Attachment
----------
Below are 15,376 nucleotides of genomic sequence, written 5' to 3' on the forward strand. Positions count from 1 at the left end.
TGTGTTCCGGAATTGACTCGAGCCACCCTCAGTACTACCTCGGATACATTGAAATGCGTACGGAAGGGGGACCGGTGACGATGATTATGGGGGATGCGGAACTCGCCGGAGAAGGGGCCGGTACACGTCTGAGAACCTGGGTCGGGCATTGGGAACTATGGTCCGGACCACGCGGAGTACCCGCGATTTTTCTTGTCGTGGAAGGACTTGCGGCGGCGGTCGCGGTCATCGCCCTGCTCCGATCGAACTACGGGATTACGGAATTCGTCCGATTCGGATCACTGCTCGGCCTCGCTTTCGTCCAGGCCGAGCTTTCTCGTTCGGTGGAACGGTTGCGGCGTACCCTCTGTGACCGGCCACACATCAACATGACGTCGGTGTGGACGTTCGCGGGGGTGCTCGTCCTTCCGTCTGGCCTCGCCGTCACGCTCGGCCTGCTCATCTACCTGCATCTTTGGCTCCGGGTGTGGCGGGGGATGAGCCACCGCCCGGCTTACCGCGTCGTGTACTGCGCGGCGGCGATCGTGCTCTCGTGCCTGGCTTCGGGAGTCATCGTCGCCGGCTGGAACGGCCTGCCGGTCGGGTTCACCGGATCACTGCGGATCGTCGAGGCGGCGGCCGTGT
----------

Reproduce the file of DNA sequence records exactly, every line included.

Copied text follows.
Below are 15,376 nucleotides of genomic sequence, written 5' to 3' on the forward strand. Positions count from 1 at the left end.
TGTGTTCCGGAATTGACTCGAGCCACCCTCAGTACTACCTCGGATACATTGAAATGCGTACGGAAGGGGGACCGGTGACGATGATTATGGGGGATGCGGAACTCGCCGGAGAAGGGGCCGGTACACGTCTGAGAACCTGGGTCGGGCATTGGGAACTATGGTCCGGACCACGCGGAGTACCCGCGATTTTTCTTGTCGTGGAAGGACTTGCGGCGGCGGTCGCGGTCATCGCCCTGCTCCGATCGAACTACGGGATTACGGAATTCGTCCGATTCGGATCACTGCTCGGCCTCGCTTTCGTCCAGGCCGAGCTTTCTCGTTCGGTGGAACGGTTGCGGCGTACCCTCTGTGACCGGCCACACATCAACATGACGTCGGTGTGGACGTTCGCGGGGGTGCTCGTCCTTCCGTCTGGCCTCGCCGTCACGCTCGGCCTGCTCATCTACCTGCATCTTTGGCTCCGGGTGTGGCGGGGGATGAGCCACCGCCCGGCTTACCGCGTCGTGTACTGCGCGGCGGCGATCGTGCTCTCGTGCCTGGCTTCGGGAGTCATCGTCGCCGGCTGGAACGGCCTGCCGGTCGGGTTCACCGGATCACTGCGGATCGTCGAGGCGGCGGCCGTGT